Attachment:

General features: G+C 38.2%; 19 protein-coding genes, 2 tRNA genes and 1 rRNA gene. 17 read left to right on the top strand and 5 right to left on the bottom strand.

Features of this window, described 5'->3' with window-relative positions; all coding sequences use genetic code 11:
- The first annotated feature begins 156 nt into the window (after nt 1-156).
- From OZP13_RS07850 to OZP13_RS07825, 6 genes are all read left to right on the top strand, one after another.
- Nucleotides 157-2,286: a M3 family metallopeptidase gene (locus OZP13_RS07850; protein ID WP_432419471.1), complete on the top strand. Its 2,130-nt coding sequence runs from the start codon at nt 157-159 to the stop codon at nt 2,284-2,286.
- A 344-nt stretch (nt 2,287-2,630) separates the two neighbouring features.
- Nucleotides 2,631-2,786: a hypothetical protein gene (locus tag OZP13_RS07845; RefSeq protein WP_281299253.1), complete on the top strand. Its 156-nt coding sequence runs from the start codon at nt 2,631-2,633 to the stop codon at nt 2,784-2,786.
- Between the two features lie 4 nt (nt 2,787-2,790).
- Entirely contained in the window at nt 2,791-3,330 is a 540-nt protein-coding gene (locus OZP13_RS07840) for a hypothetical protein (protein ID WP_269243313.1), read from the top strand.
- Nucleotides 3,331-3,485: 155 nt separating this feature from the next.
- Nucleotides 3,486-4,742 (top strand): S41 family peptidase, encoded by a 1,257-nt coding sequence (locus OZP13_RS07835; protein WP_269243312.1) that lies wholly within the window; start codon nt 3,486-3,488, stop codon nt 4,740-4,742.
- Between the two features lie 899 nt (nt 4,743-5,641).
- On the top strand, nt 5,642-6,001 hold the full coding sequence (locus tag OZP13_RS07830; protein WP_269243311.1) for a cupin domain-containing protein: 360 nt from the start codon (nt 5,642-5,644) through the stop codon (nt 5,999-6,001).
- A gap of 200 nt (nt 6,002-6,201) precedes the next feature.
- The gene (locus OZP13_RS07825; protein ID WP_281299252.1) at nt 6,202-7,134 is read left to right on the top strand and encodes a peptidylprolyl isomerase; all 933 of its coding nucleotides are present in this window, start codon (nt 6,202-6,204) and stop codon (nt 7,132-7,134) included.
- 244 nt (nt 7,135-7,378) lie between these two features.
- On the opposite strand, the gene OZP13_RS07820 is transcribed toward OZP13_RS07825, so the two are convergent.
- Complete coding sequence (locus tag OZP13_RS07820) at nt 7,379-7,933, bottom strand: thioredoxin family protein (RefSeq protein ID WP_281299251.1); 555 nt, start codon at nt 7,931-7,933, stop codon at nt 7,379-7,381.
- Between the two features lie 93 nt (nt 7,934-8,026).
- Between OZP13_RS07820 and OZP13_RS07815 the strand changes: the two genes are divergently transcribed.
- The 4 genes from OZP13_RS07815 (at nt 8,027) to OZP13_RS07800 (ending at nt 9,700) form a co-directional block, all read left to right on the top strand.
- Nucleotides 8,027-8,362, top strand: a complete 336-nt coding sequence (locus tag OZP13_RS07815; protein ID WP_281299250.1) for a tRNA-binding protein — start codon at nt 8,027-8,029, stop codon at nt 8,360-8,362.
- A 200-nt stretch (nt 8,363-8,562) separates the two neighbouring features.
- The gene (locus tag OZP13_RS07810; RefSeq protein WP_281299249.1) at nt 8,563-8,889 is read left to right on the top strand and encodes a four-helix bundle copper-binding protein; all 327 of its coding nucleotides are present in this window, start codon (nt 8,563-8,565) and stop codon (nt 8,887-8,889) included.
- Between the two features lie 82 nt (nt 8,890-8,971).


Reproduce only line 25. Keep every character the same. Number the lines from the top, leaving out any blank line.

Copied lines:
- Between the two features lie 82 nt (nt 8,890-8,971).